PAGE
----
MANILA (UPDATE) — President-elect Ferdinand Marcos Jr. on Thursday discussed economic ties, human rights, and regional security with Washington’s No. 2 diplomat, US officials said.
US States Deputy Secretary of State Wendy Sherman, who is visiting the Philippines and several Asian countries this month, said she "was pleased to meet and congratulate President-elect Marcos."
"We discussed strengthening our longstanding alliance, expanding people-to-people ties, deepening our economic relationship, advancing human rights, and preserving a free and open Indo-Pacific," she said in a tweet.
The US is the Philippines' only defense ally. But Marcos’ predecessor, outgoing President Rodrigo Duterte, has slammed the US over its criticism of alleged rights violations in the drug war that he unleashed when he took office in 2016.
Duterte also realigned with Beijing, Washington’s rival, despite the dispute over the West Philippine Sea, parts of which are claimed by China.
In a separate statement, the US State Department said Marcos and Sherman “highlighted the importance of the US-Philippine Alliance to security and prosperity in the Indo-Pacific region and the world and the importance of fostering respect for human rights and rule of law in the Philippines.”
They also “agreed on the importance of partnering together to strengthen our economies, including the importance of public-private partnerships, clean energy and our digital economy,” said Ned Price, spokesperson of the agency.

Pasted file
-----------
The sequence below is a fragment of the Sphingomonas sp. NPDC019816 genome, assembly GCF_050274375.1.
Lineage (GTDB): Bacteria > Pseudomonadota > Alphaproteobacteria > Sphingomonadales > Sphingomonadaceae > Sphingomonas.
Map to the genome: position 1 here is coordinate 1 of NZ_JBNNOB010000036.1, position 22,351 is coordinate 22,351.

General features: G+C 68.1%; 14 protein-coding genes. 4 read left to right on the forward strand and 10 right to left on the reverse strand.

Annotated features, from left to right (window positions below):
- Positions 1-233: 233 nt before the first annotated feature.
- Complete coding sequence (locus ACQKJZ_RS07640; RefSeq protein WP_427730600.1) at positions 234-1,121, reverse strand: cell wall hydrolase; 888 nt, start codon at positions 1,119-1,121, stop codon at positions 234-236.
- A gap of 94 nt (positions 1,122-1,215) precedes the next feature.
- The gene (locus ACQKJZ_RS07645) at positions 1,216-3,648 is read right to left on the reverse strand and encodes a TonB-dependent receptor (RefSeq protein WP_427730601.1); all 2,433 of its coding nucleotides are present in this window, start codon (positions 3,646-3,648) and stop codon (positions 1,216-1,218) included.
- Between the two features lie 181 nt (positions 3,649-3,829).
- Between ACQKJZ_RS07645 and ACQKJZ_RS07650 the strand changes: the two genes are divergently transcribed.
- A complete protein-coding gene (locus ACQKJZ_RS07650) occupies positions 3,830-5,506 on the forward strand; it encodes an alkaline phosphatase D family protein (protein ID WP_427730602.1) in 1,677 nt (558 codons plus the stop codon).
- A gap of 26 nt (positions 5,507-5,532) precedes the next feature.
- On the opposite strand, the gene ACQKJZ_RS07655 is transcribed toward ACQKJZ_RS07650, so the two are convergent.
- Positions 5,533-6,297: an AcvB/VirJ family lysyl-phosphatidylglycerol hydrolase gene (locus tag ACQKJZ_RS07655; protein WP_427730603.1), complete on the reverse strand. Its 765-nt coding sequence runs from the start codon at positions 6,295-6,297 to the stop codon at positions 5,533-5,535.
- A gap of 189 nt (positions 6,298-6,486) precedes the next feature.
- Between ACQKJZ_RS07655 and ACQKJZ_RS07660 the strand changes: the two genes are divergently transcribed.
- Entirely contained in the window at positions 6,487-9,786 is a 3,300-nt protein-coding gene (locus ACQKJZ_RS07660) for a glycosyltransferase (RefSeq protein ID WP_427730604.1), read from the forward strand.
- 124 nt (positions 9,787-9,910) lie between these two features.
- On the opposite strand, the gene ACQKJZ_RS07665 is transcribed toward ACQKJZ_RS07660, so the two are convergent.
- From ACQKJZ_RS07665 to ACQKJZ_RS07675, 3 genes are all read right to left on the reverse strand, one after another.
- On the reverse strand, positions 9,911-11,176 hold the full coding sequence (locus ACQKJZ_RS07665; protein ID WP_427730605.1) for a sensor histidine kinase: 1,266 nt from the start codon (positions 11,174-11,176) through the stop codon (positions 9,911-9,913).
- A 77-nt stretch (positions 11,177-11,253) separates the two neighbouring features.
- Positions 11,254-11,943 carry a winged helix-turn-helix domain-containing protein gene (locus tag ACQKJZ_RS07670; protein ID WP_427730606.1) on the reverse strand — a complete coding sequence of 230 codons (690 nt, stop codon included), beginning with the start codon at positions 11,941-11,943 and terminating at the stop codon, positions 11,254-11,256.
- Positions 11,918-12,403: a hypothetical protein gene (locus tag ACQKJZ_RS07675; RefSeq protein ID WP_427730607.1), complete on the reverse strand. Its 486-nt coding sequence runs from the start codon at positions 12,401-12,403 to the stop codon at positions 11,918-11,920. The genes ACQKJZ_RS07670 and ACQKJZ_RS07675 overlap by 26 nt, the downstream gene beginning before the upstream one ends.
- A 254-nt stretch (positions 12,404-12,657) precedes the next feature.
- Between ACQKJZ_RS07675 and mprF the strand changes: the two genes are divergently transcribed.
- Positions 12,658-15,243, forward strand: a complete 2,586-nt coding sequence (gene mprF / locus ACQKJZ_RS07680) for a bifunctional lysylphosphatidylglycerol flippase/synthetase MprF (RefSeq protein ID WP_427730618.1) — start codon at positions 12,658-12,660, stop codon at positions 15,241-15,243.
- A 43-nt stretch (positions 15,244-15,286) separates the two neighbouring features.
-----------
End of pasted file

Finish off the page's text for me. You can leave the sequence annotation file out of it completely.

"They discussed opportunities for our two nations to deepen our Alliance and friendship and seize new opportunities to deliver for our people in the years to come," he added.
Philippine Ambassador to the United States Jose Manuel Romualdez, incoming Executive Secretary Vic Rodriguez, and Department of Foreign Affairs Under Secretary Theresa Lazaro were also present in the said meeting.
Sherman is also scheduled to visit South Korea, Laos, and Vietnam.
"The Deputy Secretary's travel to the region reflects the United States' continued commitment to the Indo-Pacific," the US State Department said in an earlier statement.
It noted that Sherman's trip followed the US-ASEAN Special Summit in May, US President Joe Biden's visit to South Korea and Japan, the Quad Leaders' Summit in Tokyo, and the launch of the Indo-Pacific Economic Framework.
Leaders of Japan, Australia, the United States and India—members of the so-called Quad alliance—said late last month they oppose all attempts to "change the status quo by force, particularly in the Indo-Pacific".
The statement comes with international pressure on Moscow over its invasion of Ukraine, and growing concern about whether Beijing could try to forcibly seize self-ruled Taiwan.
Last month, Biden congratulated Marcos Jr. for winning the presidential elections.
Marcos earlier invited Biden to attend his inauguration on June 30. US officials have yet to say if Biden accepted the invitation.
— With a report from Agence France-Presse